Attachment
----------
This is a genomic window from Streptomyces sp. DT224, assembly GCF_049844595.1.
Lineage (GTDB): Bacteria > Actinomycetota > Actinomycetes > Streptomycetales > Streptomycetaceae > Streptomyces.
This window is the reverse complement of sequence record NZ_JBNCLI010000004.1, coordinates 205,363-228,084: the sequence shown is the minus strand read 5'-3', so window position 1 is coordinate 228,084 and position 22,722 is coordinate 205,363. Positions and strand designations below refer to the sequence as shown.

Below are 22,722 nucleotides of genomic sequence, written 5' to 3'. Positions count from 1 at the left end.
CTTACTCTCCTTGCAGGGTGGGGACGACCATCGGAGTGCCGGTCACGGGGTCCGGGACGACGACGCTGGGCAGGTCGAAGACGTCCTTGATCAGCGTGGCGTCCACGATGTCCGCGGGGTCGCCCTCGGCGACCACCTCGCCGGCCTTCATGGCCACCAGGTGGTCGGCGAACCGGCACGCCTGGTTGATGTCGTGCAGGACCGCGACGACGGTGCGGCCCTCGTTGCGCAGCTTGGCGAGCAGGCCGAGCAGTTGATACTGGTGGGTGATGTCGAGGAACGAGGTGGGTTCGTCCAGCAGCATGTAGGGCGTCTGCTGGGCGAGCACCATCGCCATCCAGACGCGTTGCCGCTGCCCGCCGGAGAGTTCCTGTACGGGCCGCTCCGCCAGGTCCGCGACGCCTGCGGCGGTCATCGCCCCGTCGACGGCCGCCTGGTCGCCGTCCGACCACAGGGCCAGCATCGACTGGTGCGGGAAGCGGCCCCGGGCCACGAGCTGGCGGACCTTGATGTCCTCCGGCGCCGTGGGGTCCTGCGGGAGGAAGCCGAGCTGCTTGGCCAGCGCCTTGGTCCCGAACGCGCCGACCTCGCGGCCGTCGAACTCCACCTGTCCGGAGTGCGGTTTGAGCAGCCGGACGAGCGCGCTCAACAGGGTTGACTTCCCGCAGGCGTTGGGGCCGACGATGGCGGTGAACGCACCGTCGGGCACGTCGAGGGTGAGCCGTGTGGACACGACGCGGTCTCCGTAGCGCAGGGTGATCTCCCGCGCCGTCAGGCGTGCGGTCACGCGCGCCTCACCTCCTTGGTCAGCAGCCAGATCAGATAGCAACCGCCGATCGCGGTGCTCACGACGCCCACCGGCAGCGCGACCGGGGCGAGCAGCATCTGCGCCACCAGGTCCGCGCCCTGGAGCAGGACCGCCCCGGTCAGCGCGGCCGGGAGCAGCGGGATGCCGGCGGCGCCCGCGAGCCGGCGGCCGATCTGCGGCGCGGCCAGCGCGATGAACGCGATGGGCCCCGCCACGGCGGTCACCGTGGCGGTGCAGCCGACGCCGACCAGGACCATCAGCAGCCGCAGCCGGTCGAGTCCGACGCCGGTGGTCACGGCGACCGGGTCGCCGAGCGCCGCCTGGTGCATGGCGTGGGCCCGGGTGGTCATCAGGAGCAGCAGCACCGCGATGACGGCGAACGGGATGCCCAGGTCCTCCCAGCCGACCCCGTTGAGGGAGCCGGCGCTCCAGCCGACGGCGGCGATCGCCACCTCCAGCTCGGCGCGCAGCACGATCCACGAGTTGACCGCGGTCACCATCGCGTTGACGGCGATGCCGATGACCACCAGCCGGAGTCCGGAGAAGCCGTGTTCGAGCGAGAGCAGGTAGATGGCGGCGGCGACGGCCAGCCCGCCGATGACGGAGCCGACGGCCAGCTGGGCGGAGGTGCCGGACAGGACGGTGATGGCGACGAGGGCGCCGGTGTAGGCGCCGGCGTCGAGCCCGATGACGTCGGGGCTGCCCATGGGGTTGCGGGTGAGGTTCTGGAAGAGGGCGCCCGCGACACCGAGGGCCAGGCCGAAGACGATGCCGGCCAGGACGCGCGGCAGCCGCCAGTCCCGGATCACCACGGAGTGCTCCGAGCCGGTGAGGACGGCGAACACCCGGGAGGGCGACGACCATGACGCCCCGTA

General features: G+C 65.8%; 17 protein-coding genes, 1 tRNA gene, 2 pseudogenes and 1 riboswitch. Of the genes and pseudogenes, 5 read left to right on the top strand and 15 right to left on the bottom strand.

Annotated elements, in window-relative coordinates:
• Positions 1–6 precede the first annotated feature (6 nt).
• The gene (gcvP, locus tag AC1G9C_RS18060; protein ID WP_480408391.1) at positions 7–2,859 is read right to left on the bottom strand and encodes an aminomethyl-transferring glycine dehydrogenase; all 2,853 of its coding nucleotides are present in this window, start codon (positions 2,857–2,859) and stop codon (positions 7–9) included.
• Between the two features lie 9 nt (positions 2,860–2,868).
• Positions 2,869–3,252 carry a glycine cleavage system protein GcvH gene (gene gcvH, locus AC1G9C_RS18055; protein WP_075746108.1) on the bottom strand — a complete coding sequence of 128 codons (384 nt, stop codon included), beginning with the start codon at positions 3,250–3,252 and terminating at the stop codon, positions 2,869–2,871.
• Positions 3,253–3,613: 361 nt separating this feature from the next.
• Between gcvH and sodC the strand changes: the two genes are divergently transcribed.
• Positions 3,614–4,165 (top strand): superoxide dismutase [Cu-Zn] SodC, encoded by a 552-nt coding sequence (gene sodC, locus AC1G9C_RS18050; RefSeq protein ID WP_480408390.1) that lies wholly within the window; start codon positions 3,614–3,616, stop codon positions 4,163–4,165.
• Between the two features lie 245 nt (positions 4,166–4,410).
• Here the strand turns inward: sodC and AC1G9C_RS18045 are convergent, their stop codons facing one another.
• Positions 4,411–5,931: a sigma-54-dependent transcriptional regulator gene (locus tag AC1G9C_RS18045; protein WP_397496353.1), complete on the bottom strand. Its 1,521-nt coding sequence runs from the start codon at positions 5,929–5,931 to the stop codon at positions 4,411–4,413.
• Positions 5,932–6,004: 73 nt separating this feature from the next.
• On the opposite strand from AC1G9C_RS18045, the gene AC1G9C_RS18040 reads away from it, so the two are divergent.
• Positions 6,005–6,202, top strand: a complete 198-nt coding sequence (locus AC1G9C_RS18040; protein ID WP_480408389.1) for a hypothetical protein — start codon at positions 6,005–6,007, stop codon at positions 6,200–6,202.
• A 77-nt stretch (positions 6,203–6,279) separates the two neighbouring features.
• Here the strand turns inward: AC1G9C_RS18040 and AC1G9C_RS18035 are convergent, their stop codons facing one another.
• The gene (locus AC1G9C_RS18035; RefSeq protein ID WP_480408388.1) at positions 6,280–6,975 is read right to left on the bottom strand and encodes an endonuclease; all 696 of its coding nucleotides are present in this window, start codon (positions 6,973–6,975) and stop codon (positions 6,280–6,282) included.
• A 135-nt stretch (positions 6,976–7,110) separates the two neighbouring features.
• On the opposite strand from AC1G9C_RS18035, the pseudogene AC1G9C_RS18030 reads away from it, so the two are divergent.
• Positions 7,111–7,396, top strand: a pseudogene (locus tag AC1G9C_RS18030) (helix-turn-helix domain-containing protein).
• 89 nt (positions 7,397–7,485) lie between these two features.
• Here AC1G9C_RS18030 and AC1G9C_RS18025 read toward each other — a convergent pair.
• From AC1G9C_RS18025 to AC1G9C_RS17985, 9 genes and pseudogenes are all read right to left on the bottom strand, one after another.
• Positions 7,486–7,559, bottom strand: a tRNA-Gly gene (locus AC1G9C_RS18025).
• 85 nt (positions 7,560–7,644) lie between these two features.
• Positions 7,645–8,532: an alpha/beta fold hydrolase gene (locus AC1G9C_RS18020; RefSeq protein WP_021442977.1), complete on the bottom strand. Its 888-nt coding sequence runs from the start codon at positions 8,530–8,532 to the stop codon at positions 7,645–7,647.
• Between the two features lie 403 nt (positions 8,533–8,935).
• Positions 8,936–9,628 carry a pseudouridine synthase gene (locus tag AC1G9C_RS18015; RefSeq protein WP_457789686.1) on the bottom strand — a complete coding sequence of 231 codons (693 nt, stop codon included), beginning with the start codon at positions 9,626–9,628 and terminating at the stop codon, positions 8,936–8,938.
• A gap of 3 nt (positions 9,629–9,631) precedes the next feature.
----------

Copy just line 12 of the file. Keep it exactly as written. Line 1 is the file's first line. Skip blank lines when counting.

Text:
• Positions 3,253–3,613: 361 nt separating this feature from the next.